Beispielbild für diese ISBN
Titel: Proofs of a Conspiracy: Against all the ...
Verlag: Forgotten Books
Einband: Soft cover
This Book is in Good Condition. Clean Copy With Light Amount of Wear. 100% Guaranteed. Buchnummer des Verkäufers ABE_book_usedgood_1606201018
Inhaltsangabe: John Robison (1739-1805) was a Scottish scientist, who late in life wrote the one of the definitive studies of the Bavarian Illuminati. He was a contemporary and collaborator with James Watt, with whom he worked on an early steam car, contributor to the 1797 Encylopedia Britannica, professor of philosophy at the University of Edinburgh, and inventor of the siren.
Although Robison was very much an advocate of science and rationalism, in later life, disillusioned by the French Revolution, he became an ardent monarchist. In this work, Proofs of a Conspiracy, Robison laid the groundwork for modern conspiracy theorists by implicating the Bavarian Illuminati as responsible for the excesses of the French Revolution. The Bavarian Illuminati, a rationalist secret society, was founded by Adam Weishaupt in 1776 in what is today Germany. They had an inner core of true believers, who secretly held radical atheist, anti-monarchist and possibly proto-feminist views, at that time considered beyond the pale. They recruited by infiltrating the numerous (and otherwise benign) Freemasonic groups which were active at the time on the continent. Necessarily they had a clandestine, compartmentalized, hierarchical organizational form, which has led some modern conspiracy theorists to identify them as the original Marxist-Leninist group. However, this is most likely simply a case of parallel evolution.
Since we don't have convenient access to the source documents of the Bavarian Illuminati we have to rely on Robison and the AbbÃ© Barruel's Memoirs Illustrating the History of Jacobinism, both in the 'opposing views' category, for information on this group. The Illuminati have today become a byword for a secret society which hoodwinks its junior members and puppet-masters society at large. This reputation is in no little part due to Robison's book. However,
Über den Autor: John Robison (1739?1805) was a Scottish physicist and mathematician. He was a professor of philosophy at the University of Edinburgh. A member of the Edinburgh Philosophical Society when it received its royal warrant, he was appointed as the first General Secretary to the Royal Society of Edinburgh. Robison invented the siren and also worked with James Watt on an early steam car. Following the French Revolution, Robison became disenchanted with elements of the Enlightenment. He authored Proofs of a Conspiracy in 1797?a polemic accusing Freemasonry of being infiltrated by Weishaupt's Order of the Illuminati. Robison and French priest Abbé Barruel independently developed similar views that the Illuminati had infiltrated Continental Freemasonry, leading to the excesses of the French Revolution. In 1798, the Reverend G. W. Snyder sent Robison's book to George Washington for his thoughts on the subject in which he replied to him in his Letter to the Reverend G. W. Snyder (24 October 1798). Modern conspiracy theorists like Nesta Webster and William Guy Carr believe that Robison's book described what the Illuminati may have started was the template for the subversion of otherwise benign organizations by radical groups through the 19th and 20th centuries. Spiritual Counterfeits Project editor Tal Brooke has compared the views of Proofs of a Conspiracy with those found in Carroll Quigley's Tragedy and Hope (Macmillan, 1966). Brooke suggests that the new world order, which Robison believed Adam Weishaupt (founder of the Illuminati) had in part accomplished through the infiltration of Freemasonry, will now be completed by those holding sway over the international banking system (e.g., by means of the Rothschilds' banks, Federal Reserve, IMF, and World Bank).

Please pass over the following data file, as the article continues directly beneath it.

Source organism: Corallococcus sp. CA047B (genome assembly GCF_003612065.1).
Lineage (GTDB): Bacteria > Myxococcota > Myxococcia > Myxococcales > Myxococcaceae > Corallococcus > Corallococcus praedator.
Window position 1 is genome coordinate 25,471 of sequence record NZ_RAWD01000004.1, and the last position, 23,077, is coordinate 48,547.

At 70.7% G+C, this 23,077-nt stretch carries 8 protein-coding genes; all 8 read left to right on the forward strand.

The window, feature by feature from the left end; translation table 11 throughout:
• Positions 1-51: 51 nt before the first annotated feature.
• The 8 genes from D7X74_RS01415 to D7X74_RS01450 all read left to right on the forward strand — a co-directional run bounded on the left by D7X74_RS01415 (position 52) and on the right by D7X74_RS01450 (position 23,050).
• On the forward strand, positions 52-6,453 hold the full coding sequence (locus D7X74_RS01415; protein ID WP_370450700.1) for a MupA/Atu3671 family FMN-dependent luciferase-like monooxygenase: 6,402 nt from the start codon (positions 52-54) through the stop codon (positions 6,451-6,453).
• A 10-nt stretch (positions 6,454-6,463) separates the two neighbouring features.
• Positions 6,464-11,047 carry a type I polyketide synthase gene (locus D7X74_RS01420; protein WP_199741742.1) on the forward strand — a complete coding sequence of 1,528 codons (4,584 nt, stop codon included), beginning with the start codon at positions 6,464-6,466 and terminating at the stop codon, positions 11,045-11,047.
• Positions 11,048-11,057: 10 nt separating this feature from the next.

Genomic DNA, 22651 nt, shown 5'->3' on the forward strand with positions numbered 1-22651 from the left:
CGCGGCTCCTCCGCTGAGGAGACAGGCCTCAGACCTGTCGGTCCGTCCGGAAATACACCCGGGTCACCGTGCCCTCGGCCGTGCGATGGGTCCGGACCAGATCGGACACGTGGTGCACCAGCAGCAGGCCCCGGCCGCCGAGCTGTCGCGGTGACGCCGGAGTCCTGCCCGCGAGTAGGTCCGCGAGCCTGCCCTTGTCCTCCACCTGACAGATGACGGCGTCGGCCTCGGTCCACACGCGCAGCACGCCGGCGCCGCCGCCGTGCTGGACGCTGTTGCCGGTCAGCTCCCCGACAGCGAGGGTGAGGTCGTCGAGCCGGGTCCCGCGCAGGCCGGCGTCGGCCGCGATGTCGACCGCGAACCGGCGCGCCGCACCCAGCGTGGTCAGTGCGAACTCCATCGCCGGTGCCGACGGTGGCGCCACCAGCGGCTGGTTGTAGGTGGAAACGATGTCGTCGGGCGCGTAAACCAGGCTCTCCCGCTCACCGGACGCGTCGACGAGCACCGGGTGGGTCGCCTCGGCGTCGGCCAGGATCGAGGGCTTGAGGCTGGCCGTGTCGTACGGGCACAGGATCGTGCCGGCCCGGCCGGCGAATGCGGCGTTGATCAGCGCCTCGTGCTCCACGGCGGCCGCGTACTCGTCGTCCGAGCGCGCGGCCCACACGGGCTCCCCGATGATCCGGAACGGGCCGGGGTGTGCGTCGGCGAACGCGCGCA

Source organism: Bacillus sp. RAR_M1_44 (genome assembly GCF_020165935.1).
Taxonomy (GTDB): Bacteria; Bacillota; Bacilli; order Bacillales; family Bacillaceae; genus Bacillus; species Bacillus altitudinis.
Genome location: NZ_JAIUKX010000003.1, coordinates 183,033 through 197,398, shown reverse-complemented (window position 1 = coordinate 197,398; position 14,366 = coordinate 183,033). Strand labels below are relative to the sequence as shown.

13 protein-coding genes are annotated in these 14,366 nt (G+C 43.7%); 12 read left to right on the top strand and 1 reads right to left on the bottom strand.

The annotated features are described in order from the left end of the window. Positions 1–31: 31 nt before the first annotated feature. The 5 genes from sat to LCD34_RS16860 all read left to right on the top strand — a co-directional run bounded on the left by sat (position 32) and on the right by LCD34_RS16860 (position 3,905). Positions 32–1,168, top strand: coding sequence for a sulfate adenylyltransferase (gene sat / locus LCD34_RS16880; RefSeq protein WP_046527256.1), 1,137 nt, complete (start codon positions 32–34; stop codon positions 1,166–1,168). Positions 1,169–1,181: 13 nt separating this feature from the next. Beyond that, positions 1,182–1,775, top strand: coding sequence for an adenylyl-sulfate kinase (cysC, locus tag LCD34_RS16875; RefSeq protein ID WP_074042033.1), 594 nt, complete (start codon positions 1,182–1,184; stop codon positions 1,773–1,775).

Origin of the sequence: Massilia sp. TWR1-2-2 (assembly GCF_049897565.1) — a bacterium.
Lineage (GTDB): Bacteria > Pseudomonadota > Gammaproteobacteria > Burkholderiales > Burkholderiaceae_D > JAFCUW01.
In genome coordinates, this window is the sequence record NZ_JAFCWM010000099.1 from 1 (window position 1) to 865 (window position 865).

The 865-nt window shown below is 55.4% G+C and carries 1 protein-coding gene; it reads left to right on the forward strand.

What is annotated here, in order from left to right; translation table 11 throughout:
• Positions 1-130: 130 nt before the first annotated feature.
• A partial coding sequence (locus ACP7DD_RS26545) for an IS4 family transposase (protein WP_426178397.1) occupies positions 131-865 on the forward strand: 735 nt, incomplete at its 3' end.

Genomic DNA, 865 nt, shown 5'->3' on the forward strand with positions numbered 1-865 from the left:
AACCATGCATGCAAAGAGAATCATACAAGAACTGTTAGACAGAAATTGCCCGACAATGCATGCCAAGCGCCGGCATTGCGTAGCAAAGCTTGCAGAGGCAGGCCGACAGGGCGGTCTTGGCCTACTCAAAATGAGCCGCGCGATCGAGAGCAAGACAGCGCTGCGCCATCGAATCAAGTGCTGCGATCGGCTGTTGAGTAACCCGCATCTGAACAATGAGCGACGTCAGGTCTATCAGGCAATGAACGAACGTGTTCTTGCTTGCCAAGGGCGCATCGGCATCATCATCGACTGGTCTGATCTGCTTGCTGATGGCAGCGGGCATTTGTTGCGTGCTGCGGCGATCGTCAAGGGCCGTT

Dieser Anbieter akzeptiert die folgenden Zahlungsarten:
AbeBooks Verkäufer seit: 7. Mai 2014
We guarantee the condition of every book as it's described on the AbeBooks web
sites. If you're dissatisfied with your purchase (Incorrect Book/Not as
Described/Damaged) or if the order hasn't arrived, you're eligible for a refund
within 30 days of the estimated delivery date. If you've changed your mind
about a book that you've ordered, please use the Ask bookseller a question link
to contact us and we'll respond within 2 business days.
Shipping costs are based on books weighing 2.2 LB, or 1 KG. If your book order is heavy or oversized, we may contact you to let you know extra shipping is required.